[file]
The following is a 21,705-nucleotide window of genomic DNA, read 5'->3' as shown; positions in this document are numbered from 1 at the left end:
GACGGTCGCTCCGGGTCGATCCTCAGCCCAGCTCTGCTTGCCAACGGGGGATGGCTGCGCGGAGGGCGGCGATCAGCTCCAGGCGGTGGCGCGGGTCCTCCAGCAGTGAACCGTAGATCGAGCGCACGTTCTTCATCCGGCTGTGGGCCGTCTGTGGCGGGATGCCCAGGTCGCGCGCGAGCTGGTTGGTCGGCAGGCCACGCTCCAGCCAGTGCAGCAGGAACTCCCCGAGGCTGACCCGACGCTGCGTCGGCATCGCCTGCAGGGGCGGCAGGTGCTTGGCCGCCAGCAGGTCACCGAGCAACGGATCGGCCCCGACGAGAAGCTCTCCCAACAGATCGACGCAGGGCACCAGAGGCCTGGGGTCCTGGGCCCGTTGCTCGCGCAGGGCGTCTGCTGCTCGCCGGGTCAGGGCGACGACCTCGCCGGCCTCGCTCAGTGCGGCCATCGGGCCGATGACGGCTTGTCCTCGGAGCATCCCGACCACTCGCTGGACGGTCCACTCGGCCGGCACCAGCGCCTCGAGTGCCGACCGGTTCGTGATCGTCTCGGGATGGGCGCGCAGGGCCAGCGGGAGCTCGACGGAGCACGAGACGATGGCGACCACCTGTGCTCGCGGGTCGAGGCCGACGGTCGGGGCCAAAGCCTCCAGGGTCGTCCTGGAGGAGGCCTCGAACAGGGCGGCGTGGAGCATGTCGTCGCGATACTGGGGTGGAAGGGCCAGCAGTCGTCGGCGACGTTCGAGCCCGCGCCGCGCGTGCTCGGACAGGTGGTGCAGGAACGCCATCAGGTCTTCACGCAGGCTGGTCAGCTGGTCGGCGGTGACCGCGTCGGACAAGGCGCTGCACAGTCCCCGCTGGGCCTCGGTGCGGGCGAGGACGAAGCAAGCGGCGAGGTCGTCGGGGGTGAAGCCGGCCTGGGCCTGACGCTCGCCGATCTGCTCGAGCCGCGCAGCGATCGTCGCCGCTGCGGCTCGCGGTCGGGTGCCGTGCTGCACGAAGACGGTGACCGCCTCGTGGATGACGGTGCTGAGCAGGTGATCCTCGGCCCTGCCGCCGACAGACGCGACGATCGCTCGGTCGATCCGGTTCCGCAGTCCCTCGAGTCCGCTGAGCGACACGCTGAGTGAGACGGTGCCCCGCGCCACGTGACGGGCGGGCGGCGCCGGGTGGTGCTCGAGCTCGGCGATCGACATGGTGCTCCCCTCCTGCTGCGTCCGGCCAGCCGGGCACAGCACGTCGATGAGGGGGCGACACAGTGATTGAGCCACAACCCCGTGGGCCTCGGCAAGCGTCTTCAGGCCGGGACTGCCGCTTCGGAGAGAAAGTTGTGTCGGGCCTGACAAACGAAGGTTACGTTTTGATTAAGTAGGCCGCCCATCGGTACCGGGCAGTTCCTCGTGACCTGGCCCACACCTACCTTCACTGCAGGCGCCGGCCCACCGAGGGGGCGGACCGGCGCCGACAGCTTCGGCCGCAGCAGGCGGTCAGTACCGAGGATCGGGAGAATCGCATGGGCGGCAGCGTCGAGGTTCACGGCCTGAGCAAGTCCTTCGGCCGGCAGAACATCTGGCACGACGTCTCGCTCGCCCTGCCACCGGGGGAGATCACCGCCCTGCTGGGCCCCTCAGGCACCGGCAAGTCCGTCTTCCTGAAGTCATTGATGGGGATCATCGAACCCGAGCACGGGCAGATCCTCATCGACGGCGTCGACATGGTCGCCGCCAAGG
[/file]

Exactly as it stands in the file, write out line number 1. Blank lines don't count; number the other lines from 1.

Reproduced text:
The following is a 21,705-nucleotide window of genomic DNA, read 5'->3' as shown; positions in this document are numbered from 1 at the left end: